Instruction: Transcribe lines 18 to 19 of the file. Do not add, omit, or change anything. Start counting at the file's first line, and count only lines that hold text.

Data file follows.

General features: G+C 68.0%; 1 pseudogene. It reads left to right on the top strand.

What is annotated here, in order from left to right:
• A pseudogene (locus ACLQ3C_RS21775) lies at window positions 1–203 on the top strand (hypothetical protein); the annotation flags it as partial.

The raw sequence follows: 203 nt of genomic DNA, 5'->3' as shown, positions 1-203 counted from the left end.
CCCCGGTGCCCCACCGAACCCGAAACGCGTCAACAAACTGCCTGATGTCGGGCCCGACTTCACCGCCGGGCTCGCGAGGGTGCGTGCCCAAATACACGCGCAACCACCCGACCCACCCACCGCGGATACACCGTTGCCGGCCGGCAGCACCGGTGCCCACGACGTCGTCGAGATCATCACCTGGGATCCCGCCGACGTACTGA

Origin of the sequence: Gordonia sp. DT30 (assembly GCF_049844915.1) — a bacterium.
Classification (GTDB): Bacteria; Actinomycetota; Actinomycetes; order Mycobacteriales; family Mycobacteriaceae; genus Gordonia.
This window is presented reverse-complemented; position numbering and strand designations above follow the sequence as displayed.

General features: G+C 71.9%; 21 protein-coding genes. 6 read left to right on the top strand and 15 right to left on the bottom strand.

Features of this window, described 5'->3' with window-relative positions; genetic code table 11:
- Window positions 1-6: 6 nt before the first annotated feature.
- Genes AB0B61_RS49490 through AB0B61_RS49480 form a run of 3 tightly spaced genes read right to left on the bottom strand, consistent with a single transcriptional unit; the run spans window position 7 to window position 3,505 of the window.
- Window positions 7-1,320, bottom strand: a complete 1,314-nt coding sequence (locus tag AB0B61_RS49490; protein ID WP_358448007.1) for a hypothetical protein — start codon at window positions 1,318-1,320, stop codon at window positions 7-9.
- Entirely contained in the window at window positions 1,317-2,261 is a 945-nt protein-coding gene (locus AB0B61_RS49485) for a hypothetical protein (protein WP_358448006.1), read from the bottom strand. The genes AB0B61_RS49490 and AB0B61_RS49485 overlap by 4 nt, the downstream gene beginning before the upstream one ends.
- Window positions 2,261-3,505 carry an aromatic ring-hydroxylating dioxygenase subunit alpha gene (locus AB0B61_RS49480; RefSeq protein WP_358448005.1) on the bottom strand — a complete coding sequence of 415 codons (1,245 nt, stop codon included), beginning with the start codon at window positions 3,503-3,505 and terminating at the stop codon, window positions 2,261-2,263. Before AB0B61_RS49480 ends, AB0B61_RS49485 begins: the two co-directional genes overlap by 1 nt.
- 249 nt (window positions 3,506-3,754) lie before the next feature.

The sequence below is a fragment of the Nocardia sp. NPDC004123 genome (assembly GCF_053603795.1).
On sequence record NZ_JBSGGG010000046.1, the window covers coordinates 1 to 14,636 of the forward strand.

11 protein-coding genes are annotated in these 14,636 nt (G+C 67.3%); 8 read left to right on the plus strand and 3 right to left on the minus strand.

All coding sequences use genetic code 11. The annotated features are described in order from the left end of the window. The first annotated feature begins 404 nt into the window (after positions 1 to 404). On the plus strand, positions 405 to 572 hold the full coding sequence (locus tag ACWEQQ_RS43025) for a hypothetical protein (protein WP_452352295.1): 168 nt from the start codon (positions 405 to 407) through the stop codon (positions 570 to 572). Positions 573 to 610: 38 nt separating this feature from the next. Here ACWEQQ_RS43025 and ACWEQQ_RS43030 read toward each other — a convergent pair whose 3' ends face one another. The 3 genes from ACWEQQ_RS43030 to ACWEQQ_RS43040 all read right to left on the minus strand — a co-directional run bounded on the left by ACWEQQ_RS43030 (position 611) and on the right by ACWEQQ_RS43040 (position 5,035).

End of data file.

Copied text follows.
On sequence record NZ_JBSGGG010000046.1, the window covers coordinates 1 to 14,636 of the forward strand.

11 protein-coding genes are annotated in these 14,636 nt (G+C 67.3%); 8 read left to right on the plus strand and 3 right to left on the minus strand.